Well, belief is what we see when we look in the. Attitude is what others see when they look at us attitudes, kind of like a reputation, we can control the things that influence our attitude, but we can't really control our attitude itself because it's what you say about me or what I say about you.
It's subjective, but belief is what we see in the mirror. And one of the most challenging things is changing the stories we tell about ourselves, because when we look in the mirror, we see. We see someone who can do something or who can't do something, you know, whatever your stories are about yourself.
And we've created stories for ourselves over the last couple of months, over these last two years, gosh, two years we've been doing this. Some of those stories have been transformational in a good way, but some of those stories have been transformational in a not so good way where we may look in the mirror and think this isn't what I signed up for.
This isn't what I like to do. And that's okay. But we have to decide what we want our story to be kind of going back to what we started with in this conversation, Michelle, we're, we're not somebody who's got a time machine that I don't know about. We're not going backwards. We can only go forwards. And the neat part about having the agency that we do as human beings is that if you don't like the story that you're in, when you look in the mirror, if you don't like what you see, you've got the power to change it.
But the first step in doing so is writing that belief. When you look at yourself, believing that you have the power to change it. I know that for me, something that's been difficult over the last year is I'm a new father and I love my daughter and I'm glad to be a father, but it is being a father has brought up, especially being a father at the end of the pandemic. It's brought up a lot of challenges that I'm not good at yet. I'm really a big. In the very literal sense and I'm really bad at it. I'm getting better, but it's tough. And I, I feel sometimes like, I'm, I'm letting myself down here or I'm not doing all that I can there. And what I've learned is that when I look in the mirror just by reassuring myself, I'm doing the best I can, that I am trying, that opens up the possibility for me to move forward and get better and get better.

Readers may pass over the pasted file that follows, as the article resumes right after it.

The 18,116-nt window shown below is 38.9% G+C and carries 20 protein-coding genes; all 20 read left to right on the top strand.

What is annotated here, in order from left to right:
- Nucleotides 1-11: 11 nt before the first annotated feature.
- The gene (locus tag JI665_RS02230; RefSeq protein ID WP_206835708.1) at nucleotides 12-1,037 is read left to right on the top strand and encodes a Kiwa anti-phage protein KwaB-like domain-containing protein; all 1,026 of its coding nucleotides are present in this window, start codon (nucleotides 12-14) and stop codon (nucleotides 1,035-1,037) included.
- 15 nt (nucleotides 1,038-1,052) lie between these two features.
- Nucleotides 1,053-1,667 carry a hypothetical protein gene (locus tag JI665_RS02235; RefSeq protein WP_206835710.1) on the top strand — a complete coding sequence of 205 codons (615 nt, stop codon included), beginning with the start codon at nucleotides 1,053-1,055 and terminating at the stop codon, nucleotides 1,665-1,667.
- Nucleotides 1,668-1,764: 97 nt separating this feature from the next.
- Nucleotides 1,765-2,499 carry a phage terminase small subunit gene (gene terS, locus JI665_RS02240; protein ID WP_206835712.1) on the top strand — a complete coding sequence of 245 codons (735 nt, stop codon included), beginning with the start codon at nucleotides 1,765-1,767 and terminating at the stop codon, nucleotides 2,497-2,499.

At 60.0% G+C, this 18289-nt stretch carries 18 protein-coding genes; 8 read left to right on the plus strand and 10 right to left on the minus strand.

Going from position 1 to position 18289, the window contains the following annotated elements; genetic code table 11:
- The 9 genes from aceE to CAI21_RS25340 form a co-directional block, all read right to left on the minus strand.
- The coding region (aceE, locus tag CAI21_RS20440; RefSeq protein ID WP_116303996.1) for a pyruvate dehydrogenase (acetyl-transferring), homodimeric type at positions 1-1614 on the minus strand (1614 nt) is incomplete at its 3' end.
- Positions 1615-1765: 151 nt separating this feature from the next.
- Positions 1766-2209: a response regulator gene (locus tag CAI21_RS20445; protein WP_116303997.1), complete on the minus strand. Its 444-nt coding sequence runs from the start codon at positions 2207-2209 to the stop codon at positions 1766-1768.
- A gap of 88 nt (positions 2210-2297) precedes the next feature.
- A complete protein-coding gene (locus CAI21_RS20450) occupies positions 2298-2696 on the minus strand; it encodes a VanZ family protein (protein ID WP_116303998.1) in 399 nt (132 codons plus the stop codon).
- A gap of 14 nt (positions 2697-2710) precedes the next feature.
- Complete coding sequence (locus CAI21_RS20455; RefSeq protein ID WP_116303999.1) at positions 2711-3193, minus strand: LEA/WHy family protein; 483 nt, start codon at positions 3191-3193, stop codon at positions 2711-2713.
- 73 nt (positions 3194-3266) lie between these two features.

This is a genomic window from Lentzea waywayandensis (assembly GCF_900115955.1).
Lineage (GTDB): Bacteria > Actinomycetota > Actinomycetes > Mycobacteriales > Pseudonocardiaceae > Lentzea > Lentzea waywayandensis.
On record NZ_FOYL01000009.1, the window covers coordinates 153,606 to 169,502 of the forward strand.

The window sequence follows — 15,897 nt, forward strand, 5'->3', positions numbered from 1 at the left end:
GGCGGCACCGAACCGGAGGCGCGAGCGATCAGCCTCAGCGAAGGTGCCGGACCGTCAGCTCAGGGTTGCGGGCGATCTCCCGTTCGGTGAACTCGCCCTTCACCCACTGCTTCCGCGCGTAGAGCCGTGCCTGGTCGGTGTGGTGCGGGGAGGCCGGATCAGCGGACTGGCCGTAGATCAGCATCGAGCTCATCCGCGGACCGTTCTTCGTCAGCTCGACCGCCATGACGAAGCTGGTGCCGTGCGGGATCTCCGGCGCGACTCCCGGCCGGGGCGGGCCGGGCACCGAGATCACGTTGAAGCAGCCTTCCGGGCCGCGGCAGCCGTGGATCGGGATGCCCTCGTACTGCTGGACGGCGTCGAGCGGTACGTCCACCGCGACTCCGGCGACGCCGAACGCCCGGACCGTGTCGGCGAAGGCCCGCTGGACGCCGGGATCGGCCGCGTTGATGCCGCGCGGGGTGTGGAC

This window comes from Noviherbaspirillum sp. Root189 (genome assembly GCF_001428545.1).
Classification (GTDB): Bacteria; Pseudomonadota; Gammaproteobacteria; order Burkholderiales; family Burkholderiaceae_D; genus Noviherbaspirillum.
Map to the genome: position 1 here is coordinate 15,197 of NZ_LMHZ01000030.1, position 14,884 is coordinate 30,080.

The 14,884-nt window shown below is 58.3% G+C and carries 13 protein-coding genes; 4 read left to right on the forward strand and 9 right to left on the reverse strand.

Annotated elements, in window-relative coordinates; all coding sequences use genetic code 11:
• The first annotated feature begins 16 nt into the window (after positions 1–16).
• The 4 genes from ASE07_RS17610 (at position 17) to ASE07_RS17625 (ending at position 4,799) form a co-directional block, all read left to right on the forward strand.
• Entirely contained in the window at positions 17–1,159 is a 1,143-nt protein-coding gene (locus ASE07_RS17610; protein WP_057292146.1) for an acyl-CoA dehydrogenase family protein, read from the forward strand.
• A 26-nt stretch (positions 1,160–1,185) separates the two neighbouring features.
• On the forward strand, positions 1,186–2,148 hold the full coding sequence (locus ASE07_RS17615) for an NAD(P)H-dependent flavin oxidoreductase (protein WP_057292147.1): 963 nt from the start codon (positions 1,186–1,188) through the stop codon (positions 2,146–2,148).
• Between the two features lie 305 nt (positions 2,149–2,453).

But if I were to look in the mirror and say, you're not a very good father. You're not, you're not a very good business person right now. In fact, you're not very good at much. So what are you going to do? Oh my God. I'd cry at eat tons of ice cream and go sit on the couch and watch Netflix. And you know what? Once in a while that's an okay strategy for dealing with the day. Totally. Okay. But being able to look in the mirror and create the story that you want to live is what makes it possible. That's what I meant when I say, if we look for the good in our day, we start to find it, whatever we want, whatever story we'd like to live out is out there.
And our teams, the people that we support and the people that we work alongside, they've got stories, understanding that they bring those stories to work with them and helping them with this key of beliefs so that they can shift their stories. To a way that's useful is one of the best gifts you can give as a leader. So I hope they download the seven keys. I hope they just text, what is it? Keys to 33777 so they can get this list.
Normally, I like to talk about them in detail and go into them and workshop them with people, but just by reading it, and whether you share it with your family, with your work family, or if you just share it with yourself, I hope you put it into practice because knowing it is great, but doing it is even better.
Michelle: Absolutely absolutely believing in yourself that you can take that next step. That's often, both personally and professionally, one of the harder things to do, raising your hand at the table, you know, making your seat at the table, raising your hand for that next opportunity, knowing your worth. There are a lot of things that come into that, that self-confidence in that key of belief. And I believe that you are a great dad. I know it's new, but welcome to parenting 101. There's there's no, my daughter's 28 years old. She's traveling in Scotland this week and, there's no handbook for this chapter, so I know that Frankie's in great hands. And, you're just gonna rock it out the whole way along and every, every chapter is new and fun and exciting, but I think you and Kim are going to do a great job.
So, I really appreciate you sharing that part of your life with us as well, and our listeners and, and, you know, just a little bit of gratitude - thanking you for being with us on this podcast and sharing the seven keys. And, just, your positivity overall is, is really great and I'm, I'm thankful for that.
Gregory: It's a pleasure, Michelle. I love the opportunity to get back together with you and chat a bit. This is awesome.
Michelle: Yeah. Yeah. and I hope, that you have a great time on your upcoming speaking tour in Dublin. I'm a I'm a, little envious of you and super excited for you to have that opportunity. And I too look forward to exploring, Ireland someday. and until that time, I wish you safe travels.
If you want to follow up with Greg and get these seven keys, text 33777, and his contact information will be in the show notes as well. And, of course you can find him on social media and he's a big champion of URMIA and our risk managers and the profession. So really appreciate you Greg, for hanging out with us today.
Gregory: My pleasure, Michelle.
Michelle: Yeah. This wraps another episode of URMIA Matters.